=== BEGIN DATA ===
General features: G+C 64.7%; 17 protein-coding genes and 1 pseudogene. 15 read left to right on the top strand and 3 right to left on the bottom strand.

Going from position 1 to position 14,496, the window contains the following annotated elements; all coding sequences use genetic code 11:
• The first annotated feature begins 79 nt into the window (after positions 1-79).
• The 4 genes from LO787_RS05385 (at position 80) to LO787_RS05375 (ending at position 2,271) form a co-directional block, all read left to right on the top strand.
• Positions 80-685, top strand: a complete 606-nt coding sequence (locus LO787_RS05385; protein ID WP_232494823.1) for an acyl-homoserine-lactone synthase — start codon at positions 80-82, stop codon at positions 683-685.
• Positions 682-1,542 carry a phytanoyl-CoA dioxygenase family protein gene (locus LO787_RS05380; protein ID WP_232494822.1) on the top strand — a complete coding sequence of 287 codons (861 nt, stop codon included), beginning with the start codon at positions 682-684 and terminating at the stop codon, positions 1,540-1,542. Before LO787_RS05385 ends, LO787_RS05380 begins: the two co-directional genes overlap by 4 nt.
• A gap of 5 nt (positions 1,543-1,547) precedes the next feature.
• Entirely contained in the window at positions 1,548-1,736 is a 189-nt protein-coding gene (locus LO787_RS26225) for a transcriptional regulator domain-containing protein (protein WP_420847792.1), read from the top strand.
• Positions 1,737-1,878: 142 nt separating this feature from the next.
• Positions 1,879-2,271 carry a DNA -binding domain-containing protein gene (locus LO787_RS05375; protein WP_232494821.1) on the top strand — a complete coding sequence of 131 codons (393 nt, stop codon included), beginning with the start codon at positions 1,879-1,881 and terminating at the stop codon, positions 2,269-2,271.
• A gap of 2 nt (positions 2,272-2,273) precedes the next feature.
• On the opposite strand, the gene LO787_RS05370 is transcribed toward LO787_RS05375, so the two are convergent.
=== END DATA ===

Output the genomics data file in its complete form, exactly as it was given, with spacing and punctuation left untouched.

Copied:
General features: G+C 64.7%; 17 protein-coding genes and 1 pseudogene. 15 read left to right on the top strand and 3 right to left on the bottom strand.

Going from position 1 to position 14,496, the window contains the following annotated elements; all coding sequences use genetic code 11:
• The first annotated feature begins 79 nt into the window (after positions 1-79).
• The 4 genes from LO787_RS05385 (at position 80) to LO787_RS05375 (ending at position 2,271) form a co-directional block, all read left to right on the top strand.
• Positions 80-685, top strand: a complete 606-nt coding sequence (locus LO787_RS05385; protein ID WP_232494823.1) for an acyl-homoserine-lactone synthase — start codon at positions 80-82, stop codon at positions 683-685.
• Positions 682-1,542 carry a phytanoyl-CoA dioxygenase family protein gene (locus LO787_RS05380; protein ID WP_232494822.1) on the top strand — a complete coding sequence of 287 codons (861 nt, stop codon included), beginning with the start codon at positions 682-684 and terminating at the stop codon, positions 1,540-1,542. Before LO787_RS05385 ends, LO787_RS05380 begins: the two co-directional genes overlap by 4 nt.
• A gap of 5 nt (positions 1,543-1,547) precedes the next feature.
• Entirely contained in the window at positions 1,548-1,736 is a 189-nt protein-coding gene (locus LO787_RS26225) for a transcriptional regulator domain-containing protein (protein WP_420847792.1), read from the top strand.
• Positions 1,737-1,878: 142 nt separating this feature from the next.
• Positions 1,879-2,271 carry a DNA -binding domain-containing protein gene (locus LO787_RS05375; protein WP_232494821.1) on the top strand — a complete coding sequence of 131 codons (393 nt, stop codon included), beginning with the start codon at positions 1,879-1,881 and terminating at the stop codon, positions 2,269-2,271.
• A gap of 2 nt (positions 2,272-2,273) precedes the next feature.
• On the opposite strand, the gene LO787_RS05370 is transcribed toward LO787_RS05375, so the two are convergent.